Stunning success of Renewable Energies – Prosperous Communities!

ProsperousCommunities08

The event “Renewable Energies – Prosperous Communities” has been a success. Yesterday, almost 100 people gathered in Manorhamilton to take their energy future into their own hands. The main outcome of this pioneering event was the decision to develop a plan for community-owned renewable energy projects in North Leitrim. The event, organised by Good Energies Alliance Ireland and Love Leitrim was also intensively followed on social media and it was livestreamed globally.

Pauline Gallacher, Neilston Trust (Scotland), Eamon Ryan, Green Party leader, and Cormac Walsh, Energy Co-operatives Ireland, were the main speakers. Gallacher’s presentation was one of the most inspiring ones. “Use community-owned energy to stimulate ownership of the carbon emission reduction agenda and harness your own resources to build your own sustainable future”, she told to the Irish audience.

ProsperousCommunities06

“Renewable Energies – Prosperous Communities” was aimed at raising awareness of the opportunities open to local communities to benefit from renewable energies, look at the potential to generate income and jobs for the community and identify local champions of renewable energy. During the day all the people attending had the chance to learn about successful community-owned experiences from Ireland and Scotland and also to raise every question, doubt and misunderstanding they might have had.

“We are delighted with the success of the event” GEAI director Aedín McLoughlin said at the end of this day of workshops and discussions. “It was great to see so many people , but this is only the first step of a bigger project. Renewables can be the source to re-energise rural communities, bringing jobs and income, and we want to replicate this event in many towns and villages across Ireland, providing sustainable alternatives for fossil fuels”, McLoughlin stated.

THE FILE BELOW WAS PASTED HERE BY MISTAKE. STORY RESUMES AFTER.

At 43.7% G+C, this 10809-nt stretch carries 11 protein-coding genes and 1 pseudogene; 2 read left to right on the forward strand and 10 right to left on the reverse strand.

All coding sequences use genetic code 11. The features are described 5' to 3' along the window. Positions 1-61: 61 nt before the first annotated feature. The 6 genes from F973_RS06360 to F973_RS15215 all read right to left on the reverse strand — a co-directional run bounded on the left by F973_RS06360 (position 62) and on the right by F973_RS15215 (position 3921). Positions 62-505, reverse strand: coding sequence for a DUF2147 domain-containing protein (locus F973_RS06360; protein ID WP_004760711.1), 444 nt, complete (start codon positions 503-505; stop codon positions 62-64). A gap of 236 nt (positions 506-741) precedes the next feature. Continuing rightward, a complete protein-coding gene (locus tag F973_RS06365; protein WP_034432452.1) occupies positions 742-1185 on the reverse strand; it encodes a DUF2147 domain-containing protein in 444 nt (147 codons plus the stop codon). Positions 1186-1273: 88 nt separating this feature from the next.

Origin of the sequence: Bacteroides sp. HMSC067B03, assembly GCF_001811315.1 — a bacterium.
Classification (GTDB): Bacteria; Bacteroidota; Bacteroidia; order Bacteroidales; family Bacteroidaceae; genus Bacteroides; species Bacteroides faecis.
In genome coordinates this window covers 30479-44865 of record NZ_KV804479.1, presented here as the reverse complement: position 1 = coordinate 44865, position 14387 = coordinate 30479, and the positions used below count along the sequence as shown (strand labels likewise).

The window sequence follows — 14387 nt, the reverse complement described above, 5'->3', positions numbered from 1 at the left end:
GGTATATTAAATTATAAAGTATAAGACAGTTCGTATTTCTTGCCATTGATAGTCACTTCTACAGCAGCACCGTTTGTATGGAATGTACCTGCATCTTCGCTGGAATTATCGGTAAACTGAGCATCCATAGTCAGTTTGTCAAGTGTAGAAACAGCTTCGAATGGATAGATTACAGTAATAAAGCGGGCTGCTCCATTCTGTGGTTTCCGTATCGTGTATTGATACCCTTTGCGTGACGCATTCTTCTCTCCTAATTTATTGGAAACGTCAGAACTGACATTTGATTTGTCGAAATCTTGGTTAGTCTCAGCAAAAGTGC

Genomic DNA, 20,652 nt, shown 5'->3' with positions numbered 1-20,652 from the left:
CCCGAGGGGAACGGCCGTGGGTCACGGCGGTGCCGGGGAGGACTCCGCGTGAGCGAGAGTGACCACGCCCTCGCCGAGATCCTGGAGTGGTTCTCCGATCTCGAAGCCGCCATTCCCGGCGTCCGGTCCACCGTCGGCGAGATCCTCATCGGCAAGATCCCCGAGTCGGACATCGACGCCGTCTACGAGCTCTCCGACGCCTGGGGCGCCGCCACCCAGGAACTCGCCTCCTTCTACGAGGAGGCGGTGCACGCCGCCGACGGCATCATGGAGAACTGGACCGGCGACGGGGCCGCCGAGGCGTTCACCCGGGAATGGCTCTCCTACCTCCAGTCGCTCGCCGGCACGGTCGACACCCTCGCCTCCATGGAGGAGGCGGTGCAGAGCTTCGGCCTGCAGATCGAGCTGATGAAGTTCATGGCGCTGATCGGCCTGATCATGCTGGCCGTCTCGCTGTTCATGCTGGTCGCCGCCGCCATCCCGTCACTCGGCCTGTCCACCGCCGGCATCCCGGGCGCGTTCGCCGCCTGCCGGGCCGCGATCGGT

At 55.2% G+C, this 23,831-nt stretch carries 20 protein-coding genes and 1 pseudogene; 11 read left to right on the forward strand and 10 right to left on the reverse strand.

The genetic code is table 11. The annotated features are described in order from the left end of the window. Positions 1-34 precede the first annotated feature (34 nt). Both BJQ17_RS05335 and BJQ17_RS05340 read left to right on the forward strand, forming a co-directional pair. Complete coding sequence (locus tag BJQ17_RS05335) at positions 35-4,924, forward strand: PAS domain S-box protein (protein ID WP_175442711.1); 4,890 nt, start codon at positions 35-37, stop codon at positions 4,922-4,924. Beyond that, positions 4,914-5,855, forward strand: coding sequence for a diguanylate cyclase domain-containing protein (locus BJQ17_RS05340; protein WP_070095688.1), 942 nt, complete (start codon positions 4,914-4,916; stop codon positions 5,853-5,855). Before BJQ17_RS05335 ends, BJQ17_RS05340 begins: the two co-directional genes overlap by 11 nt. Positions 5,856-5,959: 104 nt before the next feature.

More pictures on Flickr!

ProsperousCommunities37

Only one week to start changing Ireland’s energy landscape!

solar-energy-1

Only 7 days left to Renewable Energies – Prosperous Communities! A full day of workshops and discussion taking place in Manorhamilton, Co Leitrim. This full day of workshops and discussions will look at the ways that renewable energies can generate income for communities and create local jobs, as well as reducing energy bills! We need to create an alternative vision for Northwest communities threatened by fracking and this is exactly the aim of Renewable Energies – Prosperous Communities!

People attending will have the opportunity to listen about successful experiences from Ireland and Scotland. Pauline Gallacher, from the Neilston Trust (Scotland), will tell how this town in the outskirts of Glasgow transformed the community from a dormitory town to a prosperous community thank to a community-owned small wind farm. Many rural communities can learn a lot from this experience and replicate it. Cormac Walsh, from Energy Co-Operatives Ireland, will talk about the potential of community energy cooperatives. Another key speaker is Eamon Ryan, Green Party leader, who will talk about the challenges of global warming.